Use of mobile phone games to assess cognitive decline

Researchers from University of Kent shown that mobile phone games could be used as new tool for identifying early signs of cognitive decline and thus identify a possibility of developing dementia.

Investigating the link between patterns of tap, swipe and rotational gestures during mobile game play and the users’ cognitive performance, the research shows that the speed, length and intensity of these motions correlates with brain function. In particular, the performance of these gestures reveals key information about players’ visual search abilities, mental flexibility and inhibition of their responses. They all offer clues about the individuals’ overall brain health.

The results of the study, ‘Exploring the Touch and Motion Features in Game-Based Cognitive Assessments’, will be presented at ACM International Joint Conference on Pervasive and Ubiquitous Computing (UbiComp). 21 participants were included in this study. All participants had standard paper-based cognitive assessment tests, followed by 10-minute sessions of playing Tetris, Candy Crush Saga and Fruit Ninja over two separate periods, two weeks apart.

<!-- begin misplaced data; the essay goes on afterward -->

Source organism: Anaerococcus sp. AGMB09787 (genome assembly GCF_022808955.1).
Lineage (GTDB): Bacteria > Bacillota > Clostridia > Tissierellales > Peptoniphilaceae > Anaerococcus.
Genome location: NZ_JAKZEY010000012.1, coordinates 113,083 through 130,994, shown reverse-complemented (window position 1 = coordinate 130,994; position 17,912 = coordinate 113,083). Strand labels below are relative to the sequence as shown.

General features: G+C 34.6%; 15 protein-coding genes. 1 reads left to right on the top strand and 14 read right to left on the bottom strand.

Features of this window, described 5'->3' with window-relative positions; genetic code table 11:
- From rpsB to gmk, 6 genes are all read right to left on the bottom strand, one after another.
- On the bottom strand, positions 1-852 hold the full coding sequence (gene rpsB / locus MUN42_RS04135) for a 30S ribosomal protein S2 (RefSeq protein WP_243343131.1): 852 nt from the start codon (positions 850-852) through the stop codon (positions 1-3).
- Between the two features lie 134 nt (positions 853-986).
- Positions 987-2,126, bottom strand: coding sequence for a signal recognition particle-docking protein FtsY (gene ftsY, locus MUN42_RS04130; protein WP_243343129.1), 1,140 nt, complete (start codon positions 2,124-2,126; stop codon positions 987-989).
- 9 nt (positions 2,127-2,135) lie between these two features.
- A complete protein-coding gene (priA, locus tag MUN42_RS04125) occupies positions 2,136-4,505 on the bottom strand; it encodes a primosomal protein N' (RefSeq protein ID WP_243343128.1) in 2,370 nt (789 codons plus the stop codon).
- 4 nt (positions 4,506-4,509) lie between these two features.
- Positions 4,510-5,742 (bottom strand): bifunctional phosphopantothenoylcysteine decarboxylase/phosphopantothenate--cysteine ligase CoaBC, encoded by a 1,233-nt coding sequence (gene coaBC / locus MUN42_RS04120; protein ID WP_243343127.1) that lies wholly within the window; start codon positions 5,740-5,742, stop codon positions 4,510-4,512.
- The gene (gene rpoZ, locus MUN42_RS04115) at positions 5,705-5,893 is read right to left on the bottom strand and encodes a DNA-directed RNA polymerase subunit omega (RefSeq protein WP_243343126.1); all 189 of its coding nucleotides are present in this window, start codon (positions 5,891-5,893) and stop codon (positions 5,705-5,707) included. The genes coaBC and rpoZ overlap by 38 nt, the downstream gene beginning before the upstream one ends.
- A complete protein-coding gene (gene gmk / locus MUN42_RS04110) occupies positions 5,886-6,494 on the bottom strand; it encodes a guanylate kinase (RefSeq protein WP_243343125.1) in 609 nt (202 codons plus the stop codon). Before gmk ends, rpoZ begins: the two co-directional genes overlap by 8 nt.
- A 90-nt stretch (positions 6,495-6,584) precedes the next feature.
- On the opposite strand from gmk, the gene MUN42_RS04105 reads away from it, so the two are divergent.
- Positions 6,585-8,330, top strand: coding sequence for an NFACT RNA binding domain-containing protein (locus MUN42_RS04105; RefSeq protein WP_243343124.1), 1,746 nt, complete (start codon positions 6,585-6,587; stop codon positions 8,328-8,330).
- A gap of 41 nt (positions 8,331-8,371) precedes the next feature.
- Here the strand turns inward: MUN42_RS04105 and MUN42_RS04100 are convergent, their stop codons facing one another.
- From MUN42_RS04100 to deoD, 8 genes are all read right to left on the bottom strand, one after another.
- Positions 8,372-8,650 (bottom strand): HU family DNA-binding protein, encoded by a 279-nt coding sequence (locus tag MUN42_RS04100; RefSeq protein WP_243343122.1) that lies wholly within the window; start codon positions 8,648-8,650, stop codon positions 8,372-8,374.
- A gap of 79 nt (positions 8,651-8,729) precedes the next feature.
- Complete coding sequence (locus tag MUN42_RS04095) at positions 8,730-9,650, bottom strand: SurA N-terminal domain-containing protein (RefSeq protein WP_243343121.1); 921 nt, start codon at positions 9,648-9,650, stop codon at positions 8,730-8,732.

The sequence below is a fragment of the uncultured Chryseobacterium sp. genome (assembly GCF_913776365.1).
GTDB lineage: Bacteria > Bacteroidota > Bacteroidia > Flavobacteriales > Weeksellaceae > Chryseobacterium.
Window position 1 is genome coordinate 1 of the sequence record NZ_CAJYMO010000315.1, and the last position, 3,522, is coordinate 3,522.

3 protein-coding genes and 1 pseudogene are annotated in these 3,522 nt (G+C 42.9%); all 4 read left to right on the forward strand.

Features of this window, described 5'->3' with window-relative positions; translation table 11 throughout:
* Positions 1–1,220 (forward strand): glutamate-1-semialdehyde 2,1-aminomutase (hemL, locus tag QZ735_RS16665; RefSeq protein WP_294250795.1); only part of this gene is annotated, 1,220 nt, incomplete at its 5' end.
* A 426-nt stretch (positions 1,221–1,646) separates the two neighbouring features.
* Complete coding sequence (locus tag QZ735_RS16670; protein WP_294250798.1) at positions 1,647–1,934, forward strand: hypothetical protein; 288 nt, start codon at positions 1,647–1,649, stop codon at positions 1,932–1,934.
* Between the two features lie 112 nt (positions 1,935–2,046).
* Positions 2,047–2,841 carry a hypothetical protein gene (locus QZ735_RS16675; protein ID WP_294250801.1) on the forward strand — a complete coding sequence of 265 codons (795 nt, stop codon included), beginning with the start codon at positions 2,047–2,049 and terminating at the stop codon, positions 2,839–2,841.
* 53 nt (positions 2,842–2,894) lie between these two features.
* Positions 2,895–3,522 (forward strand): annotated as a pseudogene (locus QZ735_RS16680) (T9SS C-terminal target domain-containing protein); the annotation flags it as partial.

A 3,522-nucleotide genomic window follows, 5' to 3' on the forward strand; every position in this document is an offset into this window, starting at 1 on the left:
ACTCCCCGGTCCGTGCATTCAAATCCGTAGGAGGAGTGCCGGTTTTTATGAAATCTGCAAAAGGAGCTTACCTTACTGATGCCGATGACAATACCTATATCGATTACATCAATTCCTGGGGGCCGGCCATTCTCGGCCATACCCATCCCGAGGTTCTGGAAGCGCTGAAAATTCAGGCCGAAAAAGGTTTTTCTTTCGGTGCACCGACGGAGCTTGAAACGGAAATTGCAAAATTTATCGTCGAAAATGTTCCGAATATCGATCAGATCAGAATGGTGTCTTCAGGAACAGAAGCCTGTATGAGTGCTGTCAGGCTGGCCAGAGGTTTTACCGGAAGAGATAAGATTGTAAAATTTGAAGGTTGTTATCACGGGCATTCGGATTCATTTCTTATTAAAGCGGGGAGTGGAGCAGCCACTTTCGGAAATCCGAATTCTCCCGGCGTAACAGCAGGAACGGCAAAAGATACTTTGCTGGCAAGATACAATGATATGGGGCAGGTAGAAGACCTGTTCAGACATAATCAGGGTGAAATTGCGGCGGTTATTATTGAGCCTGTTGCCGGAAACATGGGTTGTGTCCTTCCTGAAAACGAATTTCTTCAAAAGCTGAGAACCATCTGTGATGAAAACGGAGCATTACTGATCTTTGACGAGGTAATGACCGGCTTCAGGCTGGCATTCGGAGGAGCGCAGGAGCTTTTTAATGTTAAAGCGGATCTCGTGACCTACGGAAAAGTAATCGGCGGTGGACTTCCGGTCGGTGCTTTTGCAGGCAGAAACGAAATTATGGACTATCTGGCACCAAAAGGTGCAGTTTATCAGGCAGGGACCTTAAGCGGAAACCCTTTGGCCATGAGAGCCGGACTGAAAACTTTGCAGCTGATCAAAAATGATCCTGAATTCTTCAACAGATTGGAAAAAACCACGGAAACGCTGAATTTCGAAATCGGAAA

Using the sensors built into the mobile phones to collect data, the team showed how users interacted with the games and illustrated a clear link between the subjects’ touch gestures, or taps and swipes, their rotational gestures and their levels of cognitive performance. The study revealed the participants’ ability to perform visuo-spatial and visual search tasks, as well as testing their memory, mental flexibility and attention span.

The research team concluded that off-the-shelf, popular mobile games can provide an effective measure of brain function to spot changes in motor abilities which are commonly seen in patients with Alzheimer’s Disease, stroke, traumatic brain injury, schizophrenia and obsessive-compulsive-disorder. Early detection of the signs of cognitive decline is crucial to effective treatment and prevention, as well as identification of individuals at risk of brain disease.